The D.C. Circuit was created in 1801 and consists of the two federal courts for the District of Columbia: the U.S. District Court
(a federal trial court) and the U.S. Court of Appeals. Although the Circuit is responsible for the smallest geographic area of any of the
thirteen federal circuits - its jurisdiction extends only to Washington D.C. - it historically has had an outsized influence on the law as
a frequent forum for litigation involving federal government agencies. The Historical Society brings the Circuit's rich legacy to life
through a variety of activities including articles and oral histories, reenactments, displays and publications, archival preservation, and mock
arguments involving area high school students.
The Historical Society began its work in 1990 by commissioning Professor Jeffrey Brandon Morris to write a definitive history of the first 200
years of the D.C. Circuit Courts, Calmly to Poise the Scales of Justice: A History of the Courts of the District of Columbia Circuit. The printed book
is available on request, but most of the Society's archival material is online at this Web site. This includes
a fascinating and expanding collection of oral histories from noted judges and practitioners. In addition, the Web site
houses the Society's burgeoning collection of articles on the Circuit's history contributed by
scholars and lawyers.
U. S. v. Bollman: A Noble Beginning for the D.C. Circuit Court
"Rarely has a federal judge spoken so frankly and personally to the President of the United States -- and perhaps never to the president who
appointed him to office," writes Professor N. Kent Newmyer in this insightful article about the dissenting judge in U.S. v. Bollman.
You will be surprised when you discover who this judge and the President were, but you will not be surprised that Newmyer is talking about
a case in the D. C. Circuit.
Justice Wiley Rutledge: Court of Appeals Years - and After
In this, the second of the Society's articles from authors of books on the Court's history, Judge John M. Ferren draws on his
Salt of the Earth, Conscience of the Court: The Story of Justice Wiley Rutledge and later sources. The title captures the essence of the
man and his judicial philosophy. Rutledge was born in Kentucky, grew up in Tennessee, went to college in Wisconsin, started law school at Indiana,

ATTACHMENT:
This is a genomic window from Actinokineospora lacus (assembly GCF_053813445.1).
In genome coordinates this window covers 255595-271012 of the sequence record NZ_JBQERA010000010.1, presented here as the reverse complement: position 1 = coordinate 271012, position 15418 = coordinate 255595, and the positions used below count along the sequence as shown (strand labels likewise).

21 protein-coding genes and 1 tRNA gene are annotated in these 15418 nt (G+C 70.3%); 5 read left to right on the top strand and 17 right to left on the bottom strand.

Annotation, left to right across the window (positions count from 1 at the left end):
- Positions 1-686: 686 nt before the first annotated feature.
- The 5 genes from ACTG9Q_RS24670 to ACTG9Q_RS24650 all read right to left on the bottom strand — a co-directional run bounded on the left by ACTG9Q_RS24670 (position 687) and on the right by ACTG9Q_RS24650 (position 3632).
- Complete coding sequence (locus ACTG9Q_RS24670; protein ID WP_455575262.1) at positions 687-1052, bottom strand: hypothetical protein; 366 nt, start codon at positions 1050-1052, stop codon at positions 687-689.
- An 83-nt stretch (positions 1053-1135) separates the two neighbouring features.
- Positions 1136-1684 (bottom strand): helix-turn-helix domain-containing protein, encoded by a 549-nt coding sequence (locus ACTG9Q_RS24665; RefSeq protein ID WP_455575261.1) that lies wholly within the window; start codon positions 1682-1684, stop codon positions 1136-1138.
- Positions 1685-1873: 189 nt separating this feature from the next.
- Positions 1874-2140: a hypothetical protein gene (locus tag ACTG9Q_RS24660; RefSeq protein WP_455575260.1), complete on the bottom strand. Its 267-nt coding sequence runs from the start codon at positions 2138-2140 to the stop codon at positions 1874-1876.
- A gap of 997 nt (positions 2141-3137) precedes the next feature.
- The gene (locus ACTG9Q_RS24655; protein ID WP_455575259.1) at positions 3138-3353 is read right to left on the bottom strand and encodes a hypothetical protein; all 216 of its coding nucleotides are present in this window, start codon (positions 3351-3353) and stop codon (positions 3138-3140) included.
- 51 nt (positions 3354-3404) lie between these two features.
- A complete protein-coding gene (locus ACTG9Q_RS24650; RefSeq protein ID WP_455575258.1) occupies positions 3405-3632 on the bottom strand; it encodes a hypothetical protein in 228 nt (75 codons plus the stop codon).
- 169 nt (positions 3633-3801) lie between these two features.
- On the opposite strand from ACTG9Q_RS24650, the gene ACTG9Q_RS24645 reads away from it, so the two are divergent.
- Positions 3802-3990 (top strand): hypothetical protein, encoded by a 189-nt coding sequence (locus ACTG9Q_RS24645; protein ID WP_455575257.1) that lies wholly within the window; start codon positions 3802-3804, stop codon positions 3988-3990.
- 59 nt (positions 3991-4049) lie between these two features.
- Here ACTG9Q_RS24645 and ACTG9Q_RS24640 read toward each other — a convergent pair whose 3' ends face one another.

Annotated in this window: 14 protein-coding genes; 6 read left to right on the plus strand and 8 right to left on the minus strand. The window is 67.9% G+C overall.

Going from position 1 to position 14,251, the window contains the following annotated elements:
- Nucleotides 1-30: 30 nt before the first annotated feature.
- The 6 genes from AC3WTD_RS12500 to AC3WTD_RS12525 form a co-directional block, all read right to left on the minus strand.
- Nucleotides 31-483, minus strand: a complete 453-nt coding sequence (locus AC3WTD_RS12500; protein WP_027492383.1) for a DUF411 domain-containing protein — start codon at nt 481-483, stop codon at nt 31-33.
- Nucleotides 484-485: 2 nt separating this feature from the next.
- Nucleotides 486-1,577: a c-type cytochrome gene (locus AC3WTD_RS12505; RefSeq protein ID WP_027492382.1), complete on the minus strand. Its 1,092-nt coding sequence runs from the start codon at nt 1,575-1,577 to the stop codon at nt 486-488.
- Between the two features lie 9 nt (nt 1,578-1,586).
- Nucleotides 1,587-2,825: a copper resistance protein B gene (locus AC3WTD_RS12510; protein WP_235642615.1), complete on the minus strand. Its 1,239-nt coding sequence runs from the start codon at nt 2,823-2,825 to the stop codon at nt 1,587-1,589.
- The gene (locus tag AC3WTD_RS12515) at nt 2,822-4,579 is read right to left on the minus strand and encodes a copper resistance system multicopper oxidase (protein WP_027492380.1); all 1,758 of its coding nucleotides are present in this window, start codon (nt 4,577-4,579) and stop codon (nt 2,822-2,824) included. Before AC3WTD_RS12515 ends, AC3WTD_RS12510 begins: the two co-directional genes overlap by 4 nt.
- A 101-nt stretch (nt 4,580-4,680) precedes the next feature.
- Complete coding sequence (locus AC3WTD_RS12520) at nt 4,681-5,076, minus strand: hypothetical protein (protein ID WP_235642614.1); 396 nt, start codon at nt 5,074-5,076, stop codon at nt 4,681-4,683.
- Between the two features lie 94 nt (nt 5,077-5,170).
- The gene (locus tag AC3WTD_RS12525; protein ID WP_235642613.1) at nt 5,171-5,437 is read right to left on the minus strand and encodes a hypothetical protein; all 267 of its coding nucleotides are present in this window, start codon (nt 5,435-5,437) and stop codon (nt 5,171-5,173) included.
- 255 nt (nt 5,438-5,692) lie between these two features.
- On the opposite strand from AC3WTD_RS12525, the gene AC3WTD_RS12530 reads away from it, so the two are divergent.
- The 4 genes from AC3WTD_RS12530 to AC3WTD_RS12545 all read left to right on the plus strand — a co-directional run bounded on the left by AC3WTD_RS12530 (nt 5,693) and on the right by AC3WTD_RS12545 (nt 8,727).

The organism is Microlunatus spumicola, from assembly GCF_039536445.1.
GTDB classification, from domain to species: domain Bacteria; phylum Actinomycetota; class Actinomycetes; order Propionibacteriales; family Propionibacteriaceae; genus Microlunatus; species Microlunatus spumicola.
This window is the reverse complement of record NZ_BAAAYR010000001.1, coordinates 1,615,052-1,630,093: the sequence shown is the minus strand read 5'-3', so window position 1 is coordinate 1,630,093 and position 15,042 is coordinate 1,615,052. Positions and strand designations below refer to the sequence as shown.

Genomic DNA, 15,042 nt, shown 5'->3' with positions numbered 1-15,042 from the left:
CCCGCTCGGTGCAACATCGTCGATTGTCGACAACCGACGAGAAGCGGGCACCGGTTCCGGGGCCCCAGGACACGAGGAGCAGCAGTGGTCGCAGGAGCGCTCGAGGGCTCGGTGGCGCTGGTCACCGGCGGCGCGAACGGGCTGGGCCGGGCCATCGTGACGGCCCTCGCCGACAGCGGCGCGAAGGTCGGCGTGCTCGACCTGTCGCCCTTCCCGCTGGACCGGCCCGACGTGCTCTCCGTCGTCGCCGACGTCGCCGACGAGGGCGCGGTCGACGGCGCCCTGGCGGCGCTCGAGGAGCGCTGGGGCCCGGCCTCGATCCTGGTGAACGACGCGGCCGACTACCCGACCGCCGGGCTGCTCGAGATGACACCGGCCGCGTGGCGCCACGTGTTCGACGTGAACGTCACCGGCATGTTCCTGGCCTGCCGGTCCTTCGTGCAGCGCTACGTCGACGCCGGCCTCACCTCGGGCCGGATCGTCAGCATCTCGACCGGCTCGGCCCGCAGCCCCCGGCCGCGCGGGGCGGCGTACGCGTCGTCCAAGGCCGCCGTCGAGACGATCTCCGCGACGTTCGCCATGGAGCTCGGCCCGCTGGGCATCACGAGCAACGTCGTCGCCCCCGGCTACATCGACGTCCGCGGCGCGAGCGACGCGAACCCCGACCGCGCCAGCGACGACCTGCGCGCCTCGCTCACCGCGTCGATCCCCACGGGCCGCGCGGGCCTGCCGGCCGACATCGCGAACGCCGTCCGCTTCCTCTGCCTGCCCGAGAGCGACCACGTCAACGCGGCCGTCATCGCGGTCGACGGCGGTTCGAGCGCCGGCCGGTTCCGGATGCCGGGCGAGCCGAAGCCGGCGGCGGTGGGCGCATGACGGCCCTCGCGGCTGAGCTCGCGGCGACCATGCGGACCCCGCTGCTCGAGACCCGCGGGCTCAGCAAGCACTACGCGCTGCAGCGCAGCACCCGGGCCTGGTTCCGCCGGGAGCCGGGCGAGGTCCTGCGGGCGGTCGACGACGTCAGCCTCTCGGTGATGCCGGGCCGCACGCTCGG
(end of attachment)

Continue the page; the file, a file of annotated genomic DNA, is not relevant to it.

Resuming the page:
paused to teach in New Mexico, finished law school in Colorado, practiced in Boulder, and became dean first at Washington University in St.
Louis and then at the University of Iowa College of Law. He was appointed by President Franklin Roosevelt to the court that became the U.S.
Court of Appeals for the D. C. Circuit and was later elevated to the Supreme Court. Rutledge's opinions on both courts reflected his roots,
striving for fair outcomes and upholding individual rights. Ferren's book does justice to this justice, and so does his new article.
The Society's July 2014 Newsletter is on line
Read about the Society's program on public education and the federal courts in D.C. and its upcoming Law Clerk Initiative featuring Justice Elena Kagan. Learn about the exploits of an unusual U.S. Marshal and Judge Stephens' relationship with the New Dealers. Access the oral histories of Judge John M. Facciola, Henry F. Schuelke, III, and Harriet S. Shapiro, and more.
Now on display in the Courthouse
Judge Harold H. Greene's role in breaking up the AT&T monopoly is credited by many with laying the foundation for the rapid development of the U.S.
telecommunications industry. Judge Greene and his family fled the Nazi regime in 1943. Upon becoming a naturalized citizen in the United States,
he enlisted in the Army and returned to Allied-occupied Germany. Judge Greene finished first in his class at George Washington University Law School
and thereafter clerked for Judge Clark on the D.C. Circuit. He then worked in the Civil Rights Division of Department of Justice and helped author the
Civil Rights Act of 1964, making the crucial decision to base the Act on congressional authority under the Commerce Clause, which made it more resistant
to legal challenge. He also helped draft the Voting Rights Act of 1965. Judge Greene was nominated to the U.S. District Court for the District of
Columbia by President Carter in 1978. On his first day on the bench, he inherited the antitrust case that ultimately broke up AT&T's monopoly,
giving rise to seven "baby bell" companies and forever changing the telecom industry. In 1990, Judge Greene ordered former President Reagan to
provide testimony in the trial of National Security Advisor John Poindexter for his participation in the Iran-Contra Affair. This was the first
time a president was compelled to testify regarding events during his administration, and President Reagan's eight hours of testimony were his
first public statements on the events. Judge Greene took senior status in 1995 and passed away in 2000.
Please join us on Thursday, June 19, for "Sixty Years After Bolling v. Sharpe: Public Education and the D.C. Federal Courts."
The special relationship between the D.C. federal courts and public education will be the focus of the Society's June 19 program.
Panelists include the Chancellor of the D.C. Public Schools, Kaya Henderson, and Judge David Tatel of the D.C. Circuit.
The program will be begin at 4:30 p.m. in the Ceremonial Courtroom of the E. Barrett Prettyman U.S. Courthouse.
Everyone is welcome.
See flyer for additional information.